School’s out, or soon will be. “No more classes! No more books! No more teachers’ dirty looks!” That “no more books” part is a problem, though–especially if it lasts all summer. Libraries pick up the slack. Children who don’t read over the summer return in the fall having lost some of their reading ability. That puts them behind, or farther behind, their reading classmates–as much as two years behind by the time they finish sixth grade. Some children are bookworms. They will read all summer simply for the joy of it. Others struggle with reading in school, and of course … Continue reading
People search online for writing tips because they want to improve their writing. Perhaps you came to this post because you typed “writing tips” into a search engine. Maybe you want to clean mistakes out of your own writing. Maybe you teach writing and want something for your students. Actually, I love writing mistakes, provided that either someone else is guilty or that I get to do it deliberately to make a point. I have certainly enjoyed writing “misused pears” instead of “misused pairs” as part of the title of this series of occasional posts on writing. I suspect that … Continue reading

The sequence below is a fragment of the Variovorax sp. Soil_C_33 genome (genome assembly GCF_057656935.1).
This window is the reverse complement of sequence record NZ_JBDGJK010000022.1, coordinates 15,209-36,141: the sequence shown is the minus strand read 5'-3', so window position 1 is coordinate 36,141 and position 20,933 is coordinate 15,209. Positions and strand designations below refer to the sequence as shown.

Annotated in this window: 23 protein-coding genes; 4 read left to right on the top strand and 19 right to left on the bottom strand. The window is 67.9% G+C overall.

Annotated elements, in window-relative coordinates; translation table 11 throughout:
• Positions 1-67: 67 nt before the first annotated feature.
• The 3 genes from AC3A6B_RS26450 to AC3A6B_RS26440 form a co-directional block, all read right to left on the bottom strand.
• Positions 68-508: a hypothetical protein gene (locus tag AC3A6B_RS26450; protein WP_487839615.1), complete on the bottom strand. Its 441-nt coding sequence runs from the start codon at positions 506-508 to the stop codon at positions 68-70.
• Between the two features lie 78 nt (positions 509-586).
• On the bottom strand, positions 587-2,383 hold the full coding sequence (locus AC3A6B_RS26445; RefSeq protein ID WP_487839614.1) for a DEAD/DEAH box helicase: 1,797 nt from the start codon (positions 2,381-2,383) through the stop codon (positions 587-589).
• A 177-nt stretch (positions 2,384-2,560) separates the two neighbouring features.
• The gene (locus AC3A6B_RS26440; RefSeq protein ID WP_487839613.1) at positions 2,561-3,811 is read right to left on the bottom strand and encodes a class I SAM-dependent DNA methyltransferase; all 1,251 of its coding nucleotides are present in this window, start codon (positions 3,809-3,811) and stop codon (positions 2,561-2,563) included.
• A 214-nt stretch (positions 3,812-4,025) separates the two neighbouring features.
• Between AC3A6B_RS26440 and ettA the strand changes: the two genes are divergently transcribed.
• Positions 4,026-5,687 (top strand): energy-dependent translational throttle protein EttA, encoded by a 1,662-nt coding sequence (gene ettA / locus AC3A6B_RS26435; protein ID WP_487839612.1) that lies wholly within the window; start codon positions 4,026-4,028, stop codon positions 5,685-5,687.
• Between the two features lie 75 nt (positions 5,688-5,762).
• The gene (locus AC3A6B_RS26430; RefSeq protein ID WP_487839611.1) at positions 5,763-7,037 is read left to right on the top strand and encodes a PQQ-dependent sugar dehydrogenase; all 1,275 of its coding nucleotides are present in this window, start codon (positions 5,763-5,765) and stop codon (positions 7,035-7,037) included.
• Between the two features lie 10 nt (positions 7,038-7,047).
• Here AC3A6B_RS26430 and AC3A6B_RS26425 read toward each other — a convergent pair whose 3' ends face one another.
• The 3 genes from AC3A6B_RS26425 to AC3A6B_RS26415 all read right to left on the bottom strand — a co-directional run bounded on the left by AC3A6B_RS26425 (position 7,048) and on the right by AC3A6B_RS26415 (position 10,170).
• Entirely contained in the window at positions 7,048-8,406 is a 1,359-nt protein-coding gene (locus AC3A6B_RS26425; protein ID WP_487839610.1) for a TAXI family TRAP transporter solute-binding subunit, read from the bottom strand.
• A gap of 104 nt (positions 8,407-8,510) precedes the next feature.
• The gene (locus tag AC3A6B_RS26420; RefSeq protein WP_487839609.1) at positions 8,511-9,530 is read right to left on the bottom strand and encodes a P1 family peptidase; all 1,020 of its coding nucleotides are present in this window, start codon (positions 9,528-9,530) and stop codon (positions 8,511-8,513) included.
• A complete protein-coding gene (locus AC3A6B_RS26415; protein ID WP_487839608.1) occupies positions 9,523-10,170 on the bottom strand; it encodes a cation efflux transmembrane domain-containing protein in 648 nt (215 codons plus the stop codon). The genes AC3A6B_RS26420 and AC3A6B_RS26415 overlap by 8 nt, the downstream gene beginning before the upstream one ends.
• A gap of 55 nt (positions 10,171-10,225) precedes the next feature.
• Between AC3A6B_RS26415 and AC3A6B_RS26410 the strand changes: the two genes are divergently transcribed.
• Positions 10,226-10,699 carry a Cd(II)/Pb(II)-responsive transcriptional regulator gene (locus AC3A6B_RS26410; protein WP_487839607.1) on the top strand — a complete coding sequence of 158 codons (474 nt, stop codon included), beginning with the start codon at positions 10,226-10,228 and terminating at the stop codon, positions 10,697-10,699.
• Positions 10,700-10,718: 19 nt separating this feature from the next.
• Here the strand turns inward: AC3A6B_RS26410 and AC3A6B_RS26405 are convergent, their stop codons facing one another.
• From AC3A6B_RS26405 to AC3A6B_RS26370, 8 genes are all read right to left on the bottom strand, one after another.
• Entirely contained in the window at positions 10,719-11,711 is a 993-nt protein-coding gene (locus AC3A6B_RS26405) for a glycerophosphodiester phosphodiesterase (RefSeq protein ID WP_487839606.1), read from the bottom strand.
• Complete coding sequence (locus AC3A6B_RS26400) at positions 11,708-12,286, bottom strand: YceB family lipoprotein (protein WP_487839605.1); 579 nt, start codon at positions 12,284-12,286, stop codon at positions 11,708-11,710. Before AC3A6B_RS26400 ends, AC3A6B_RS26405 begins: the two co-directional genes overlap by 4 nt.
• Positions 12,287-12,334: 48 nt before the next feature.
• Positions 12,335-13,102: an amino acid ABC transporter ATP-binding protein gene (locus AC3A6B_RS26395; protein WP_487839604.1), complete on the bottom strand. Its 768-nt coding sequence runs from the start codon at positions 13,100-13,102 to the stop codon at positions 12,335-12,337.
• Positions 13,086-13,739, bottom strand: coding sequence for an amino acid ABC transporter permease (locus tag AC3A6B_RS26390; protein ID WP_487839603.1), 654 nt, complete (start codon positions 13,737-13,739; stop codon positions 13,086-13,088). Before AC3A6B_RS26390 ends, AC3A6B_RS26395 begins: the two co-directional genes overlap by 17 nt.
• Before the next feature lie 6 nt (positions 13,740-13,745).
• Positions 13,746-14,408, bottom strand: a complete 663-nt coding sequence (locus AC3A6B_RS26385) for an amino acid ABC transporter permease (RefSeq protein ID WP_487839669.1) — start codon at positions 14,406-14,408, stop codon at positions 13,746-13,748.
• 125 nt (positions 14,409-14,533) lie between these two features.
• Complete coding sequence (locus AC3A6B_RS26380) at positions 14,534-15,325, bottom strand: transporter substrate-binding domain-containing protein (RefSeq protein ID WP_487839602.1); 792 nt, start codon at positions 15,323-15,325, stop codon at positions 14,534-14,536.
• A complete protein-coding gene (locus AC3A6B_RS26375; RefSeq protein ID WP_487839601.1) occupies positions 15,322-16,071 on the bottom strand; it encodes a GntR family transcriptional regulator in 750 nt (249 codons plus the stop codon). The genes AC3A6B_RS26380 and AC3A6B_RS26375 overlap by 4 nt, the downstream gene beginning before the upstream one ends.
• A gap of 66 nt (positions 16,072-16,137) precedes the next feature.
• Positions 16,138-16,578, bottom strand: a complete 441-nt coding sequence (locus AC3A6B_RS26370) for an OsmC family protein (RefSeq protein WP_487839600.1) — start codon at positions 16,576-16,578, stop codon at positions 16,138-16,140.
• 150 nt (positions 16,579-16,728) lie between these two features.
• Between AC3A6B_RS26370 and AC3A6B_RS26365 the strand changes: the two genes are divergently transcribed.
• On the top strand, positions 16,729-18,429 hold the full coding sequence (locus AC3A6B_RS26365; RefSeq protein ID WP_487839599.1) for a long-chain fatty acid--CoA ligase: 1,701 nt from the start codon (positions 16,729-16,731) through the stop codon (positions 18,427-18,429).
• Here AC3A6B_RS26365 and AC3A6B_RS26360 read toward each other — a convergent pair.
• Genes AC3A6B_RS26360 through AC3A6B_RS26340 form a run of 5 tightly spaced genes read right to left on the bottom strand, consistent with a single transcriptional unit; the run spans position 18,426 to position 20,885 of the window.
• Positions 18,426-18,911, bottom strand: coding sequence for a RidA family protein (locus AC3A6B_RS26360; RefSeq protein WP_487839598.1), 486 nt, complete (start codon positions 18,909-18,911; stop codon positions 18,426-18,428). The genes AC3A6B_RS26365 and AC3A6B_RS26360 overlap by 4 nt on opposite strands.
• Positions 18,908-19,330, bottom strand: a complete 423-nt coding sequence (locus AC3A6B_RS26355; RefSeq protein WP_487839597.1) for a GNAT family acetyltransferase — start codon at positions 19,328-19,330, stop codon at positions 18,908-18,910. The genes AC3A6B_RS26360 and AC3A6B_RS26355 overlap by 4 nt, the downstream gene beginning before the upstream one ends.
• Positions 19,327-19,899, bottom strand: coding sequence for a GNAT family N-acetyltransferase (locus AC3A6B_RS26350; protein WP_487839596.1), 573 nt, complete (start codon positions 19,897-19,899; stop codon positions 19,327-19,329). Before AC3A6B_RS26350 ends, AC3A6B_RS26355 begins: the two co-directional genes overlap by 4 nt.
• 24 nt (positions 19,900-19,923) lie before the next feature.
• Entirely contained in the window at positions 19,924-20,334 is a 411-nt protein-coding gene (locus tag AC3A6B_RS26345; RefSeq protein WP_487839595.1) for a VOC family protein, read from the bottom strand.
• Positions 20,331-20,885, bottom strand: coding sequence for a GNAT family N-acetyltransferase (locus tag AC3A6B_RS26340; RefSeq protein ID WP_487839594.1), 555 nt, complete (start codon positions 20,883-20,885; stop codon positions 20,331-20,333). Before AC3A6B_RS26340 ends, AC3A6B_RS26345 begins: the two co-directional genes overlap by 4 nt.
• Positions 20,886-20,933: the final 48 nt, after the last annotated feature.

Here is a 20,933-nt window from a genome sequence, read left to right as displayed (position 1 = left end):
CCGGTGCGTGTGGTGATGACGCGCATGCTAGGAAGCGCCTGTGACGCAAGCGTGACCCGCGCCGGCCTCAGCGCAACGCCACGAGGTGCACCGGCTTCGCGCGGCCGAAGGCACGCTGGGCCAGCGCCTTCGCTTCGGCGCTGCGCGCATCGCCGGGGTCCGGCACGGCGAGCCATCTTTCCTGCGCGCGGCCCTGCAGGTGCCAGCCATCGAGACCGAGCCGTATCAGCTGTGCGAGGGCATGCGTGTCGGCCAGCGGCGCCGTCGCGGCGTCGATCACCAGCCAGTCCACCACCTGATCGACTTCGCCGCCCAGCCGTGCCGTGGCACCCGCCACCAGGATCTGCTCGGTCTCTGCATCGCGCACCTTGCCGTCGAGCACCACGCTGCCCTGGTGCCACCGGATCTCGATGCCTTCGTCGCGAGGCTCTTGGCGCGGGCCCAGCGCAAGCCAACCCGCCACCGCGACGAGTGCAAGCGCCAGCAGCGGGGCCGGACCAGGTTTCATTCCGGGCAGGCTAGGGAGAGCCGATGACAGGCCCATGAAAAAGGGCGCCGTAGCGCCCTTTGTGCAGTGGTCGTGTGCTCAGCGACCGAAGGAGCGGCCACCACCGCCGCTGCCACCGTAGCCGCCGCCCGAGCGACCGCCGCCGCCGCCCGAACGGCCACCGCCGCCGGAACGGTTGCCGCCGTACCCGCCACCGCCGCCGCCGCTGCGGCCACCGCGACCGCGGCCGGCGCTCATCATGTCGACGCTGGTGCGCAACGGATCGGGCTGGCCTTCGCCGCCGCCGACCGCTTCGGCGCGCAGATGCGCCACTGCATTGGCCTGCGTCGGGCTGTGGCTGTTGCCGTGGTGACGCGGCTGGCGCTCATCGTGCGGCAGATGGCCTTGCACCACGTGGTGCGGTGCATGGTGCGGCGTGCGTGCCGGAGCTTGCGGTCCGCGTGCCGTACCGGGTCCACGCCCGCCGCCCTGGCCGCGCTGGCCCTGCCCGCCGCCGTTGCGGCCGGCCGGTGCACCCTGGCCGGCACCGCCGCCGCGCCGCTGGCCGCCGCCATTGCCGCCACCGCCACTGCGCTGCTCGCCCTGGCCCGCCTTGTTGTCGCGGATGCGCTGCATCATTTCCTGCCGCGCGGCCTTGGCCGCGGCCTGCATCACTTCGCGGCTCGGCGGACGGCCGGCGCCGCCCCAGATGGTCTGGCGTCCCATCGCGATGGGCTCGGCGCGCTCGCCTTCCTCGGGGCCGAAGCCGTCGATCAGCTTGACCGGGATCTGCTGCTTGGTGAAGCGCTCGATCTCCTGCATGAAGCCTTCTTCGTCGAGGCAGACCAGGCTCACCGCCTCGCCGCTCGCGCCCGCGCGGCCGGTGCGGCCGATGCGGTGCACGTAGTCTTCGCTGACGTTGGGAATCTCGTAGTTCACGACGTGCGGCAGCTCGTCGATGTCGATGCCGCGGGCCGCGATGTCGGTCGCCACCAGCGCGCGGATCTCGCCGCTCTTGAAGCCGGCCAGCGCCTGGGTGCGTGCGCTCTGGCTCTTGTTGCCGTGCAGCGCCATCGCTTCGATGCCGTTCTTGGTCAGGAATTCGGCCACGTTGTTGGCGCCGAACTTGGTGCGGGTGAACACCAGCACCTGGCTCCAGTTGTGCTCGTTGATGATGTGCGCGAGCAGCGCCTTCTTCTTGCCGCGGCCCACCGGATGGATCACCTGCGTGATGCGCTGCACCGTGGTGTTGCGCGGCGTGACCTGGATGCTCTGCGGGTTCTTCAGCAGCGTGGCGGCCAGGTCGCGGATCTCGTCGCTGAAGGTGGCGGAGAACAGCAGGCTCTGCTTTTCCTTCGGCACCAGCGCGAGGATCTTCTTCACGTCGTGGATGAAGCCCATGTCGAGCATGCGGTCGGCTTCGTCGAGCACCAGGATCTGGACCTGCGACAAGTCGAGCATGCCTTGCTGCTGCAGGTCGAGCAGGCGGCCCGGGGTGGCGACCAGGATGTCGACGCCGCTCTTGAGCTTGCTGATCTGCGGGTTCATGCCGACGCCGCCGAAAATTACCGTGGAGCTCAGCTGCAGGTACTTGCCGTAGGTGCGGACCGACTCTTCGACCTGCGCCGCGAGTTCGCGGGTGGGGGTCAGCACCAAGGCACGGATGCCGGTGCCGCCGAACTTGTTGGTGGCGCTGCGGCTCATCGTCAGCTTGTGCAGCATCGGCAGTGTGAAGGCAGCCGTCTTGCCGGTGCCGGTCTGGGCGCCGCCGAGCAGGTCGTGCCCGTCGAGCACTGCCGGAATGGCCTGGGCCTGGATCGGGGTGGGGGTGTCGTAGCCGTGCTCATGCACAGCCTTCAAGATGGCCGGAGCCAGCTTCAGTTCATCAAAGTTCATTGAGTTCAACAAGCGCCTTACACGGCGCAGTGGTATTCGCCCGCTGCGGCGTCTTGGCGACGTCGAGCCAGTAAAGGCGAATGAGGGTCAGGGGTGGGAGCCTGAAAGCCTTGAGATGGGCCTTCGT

Not everything is available for free on the Internet. Once upon a time, the list of material not available for free on the Internet included almost every book ever published. The problem was that unless a book or other printed format was either currently in print or available in multiple libraries, it wasn’t conveniently available to much of anyone at all. Now, many libraries and archives are digitizing their collections. Not only old books, but old pamphlets, sheet music, maps, manuscripts, etc. have become more accessible than ever before.
How can a library add ebooks, something with no physical existence, to its collection? And why would it? I can answer the first question easily. Libraries, like everyone else, have to pay for ebooks. An ebook goes through the same process as any other library material. Someone decides to acquire it. The acquisitions department orders it from the publisher and pays for it. The cataloging department describes it and puts the description in the catalog. Once it’s in the catalog, the reference department can call patrons’ attention to it and the circulation department can check it out. Of course, no … Continue reading